"That was a lot of fun to shoot," he said. "It took probably about a week of going to different places to get all those pieces to put it together. It's a little bombastic and over the top, but I like it. I think it fit the film and the story and the tone of the movie really well."
Another of Evans' favorite scenes is an argument between Hamilton "Ham" Porter, played by Patrick Renna, and an opposing player, during which Ham yells out, "You play ball like a girl."
"That was originally supposed to be Benny's thing, where he was going to get into a cut-down argument," Evans said. "But Pat Rena was doing such a great job with him and that character that just seemed, on the day, on the moment we just changed it and had that character do it."
Throughout the film's 20th anniversary tour, Evans has had the chance to hang out with a number of the actors from "The Sandlot" and he looks forward to seeing both Shane Obedzinski and Chauncey Leopardi, who played Tommy "Repeat" Timmons and Squints, respectively, in Utah.
"It's very cool to see these guys," Evans said. "First of all, they look exactly the same, just slightly older. They really do. So it's very cool and they all seem to have done very well."
In a recent article in Sports Illustrated titled "Where Are They Now?— The Sandlot," the actors were interviewed about what they've done since filming the movie.
For Obedzinski, whose character was notable for imitating the words and phrases of his brother Timmy, life has included rock bands and pizza chains. The now 30-year-old revealed in the SI article that his surprise reaction to his co-star Leopardi kissing the lifeguard was "legit."
Tommy's older brother, Timmy Timmons, was played by Victor DiMattia, now 32, who has since studied directing and screenwriting at the Academy of Art University in California, been a member of the punk rock band Spastic, and currently writes comedy. Recently, he went out with co-star Marty York and was allowed VIP access to a nightclub in L.A. because the bouncer recognized them from the movie.
York, whose character Alan "Yeah-Yeah" McClennan was known for saying "yeah, yeah" to everything, was in a car accident in 1997 that left him in a coma for a week. He was also jailed in 2009 for domestic battery. The 32-year-old is currently working as a personal trainer and "working to get his life back together," according to SI.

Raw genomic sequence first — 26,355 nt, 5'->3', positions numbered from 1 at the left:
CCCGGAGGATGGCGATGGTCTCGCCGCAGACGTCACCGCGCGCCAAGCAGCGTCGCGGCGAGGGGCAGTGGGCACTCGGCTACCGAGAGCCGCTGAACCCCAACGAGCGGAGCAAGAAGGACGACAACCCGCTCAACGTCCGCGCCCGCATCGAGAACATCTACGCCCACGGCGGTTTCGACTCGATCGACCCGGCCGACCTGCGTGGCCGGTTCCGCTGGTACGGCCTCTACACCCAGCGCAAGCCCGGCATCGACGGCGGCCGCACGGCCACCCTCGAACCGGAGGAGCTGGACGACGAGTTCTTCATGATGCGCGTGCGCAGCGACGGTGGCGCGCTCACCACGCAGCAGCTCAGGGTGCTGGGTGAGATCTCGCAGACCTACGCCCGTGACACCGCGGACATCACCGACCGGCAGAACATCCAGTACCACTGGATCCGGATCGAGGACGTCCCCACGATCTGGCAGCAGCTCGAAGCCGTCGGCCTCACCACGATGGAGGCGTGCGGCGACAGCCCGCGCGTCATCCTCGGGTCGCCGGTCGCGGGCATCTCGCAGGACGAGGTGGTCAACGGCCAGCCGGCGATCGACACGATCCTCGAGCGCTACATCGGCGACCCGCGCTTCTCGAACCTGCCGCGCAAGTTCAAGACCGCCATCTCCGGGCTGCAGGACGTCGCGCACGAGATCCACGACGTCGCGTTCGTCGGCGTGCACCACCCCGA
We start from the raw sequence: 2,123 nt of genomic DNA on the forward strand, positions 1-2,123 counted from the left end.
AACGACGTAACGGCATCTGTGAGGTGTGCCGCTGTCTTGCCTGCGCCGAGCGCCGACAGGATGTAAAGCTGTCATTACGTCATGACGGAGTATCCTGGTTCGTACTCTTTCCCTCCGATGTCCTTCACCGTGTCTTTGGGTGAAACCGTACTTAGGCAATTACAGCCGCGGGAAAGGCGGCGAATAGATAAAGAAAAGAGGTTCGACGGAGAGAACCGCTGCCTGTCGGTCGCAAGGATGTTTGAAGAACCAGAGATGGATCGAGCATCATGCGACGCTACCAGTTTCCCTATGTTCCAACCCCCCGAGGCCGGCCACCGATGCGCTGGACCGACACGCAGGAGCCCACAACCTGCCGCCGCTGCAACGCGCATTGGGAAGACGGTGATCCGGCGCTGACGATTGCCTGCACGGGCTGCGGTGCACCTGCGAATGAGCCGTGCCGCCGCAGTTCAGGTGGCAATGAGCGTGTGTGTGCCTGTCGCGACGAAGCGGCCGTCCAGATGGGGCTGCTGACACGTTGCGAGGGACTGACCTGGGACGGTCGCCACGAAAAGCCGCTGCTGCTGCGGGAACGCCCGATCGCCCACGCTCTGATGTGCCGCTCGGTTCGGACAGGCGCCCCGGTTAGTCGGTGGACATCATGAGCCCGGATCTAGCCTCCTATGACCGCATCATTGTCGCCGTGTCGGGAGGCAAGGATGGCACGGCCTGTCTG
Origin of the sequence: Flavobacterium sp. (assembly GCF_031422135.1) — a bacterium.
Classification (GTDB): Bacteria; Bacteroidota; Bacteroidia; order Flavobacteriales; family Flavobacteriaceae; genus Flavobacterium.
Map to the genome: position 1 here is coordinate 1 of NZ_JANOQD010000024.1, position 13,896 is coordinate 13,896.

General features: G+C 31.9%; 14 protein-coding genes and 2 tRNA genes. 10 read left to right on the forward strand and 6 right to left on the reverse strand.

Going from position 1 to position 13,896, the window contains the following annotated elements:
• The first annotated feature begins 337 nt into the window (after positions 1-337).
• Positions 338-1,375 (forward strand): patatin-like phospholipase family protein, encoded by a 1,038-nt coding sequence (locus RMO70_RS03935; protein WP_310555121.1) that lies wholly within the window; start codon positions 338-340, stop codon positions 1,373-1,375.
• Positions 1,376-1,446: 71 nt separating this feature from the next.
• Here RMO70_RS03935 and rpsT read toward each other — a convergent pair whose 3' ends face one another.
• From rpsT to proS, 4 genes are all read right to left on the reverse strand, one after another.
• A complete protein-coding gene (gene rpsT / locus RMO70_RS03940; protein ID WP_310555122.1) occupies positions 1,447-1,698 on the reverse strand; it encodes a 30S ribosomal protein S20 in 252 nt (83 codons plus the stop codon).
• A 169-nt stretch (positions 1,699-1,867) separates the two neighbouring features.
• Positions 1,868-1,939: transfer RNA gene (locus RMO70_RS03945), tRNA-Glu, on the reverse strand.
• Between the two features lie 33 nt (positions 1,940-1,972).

Grant Gelt, 33, who played Bertram Grover Weeks, spends his time serving as head of operations at Uprising Creative, traveling the world and managing the blues-rock band Black Rebel Motorcycle Club. According to the Sports Illustrated article, many members of the cast remember a day when shooting was about to commence but Gelt was missing. Evans eventually found him in a tree house reading vintage picture book props.
According to Evans, "The Sandlot" was probably the best shoot he ever had and certainly the favorite movie he's ever made.
"I'm very grateful that the film commission and the state seems to think that it's such a big deal just to give it a marker and have an event and stuff like that," Evans said. "How many filmmakers get that? I can count them on one hand. That's a very, very big honor."
A screening of "The Sandlot" will be held July 19 after a Salt Lake Bees game against the Sacramento River Cats, which starts at 6:35 p.m. at Spring Mobile Ballpark, 77 W. 1300 S. Among those in attendance will be Evans, Obedenski, Gelt, DiMattia, York, Cathleen Summers, an executive producer; and Daniel Zacapa, who was the police chief. They will be available for autographs and photo opportunities during the screening. Tickets for the baseball game are $8-$24 and include the screening and a Q-and-A session with the cast.
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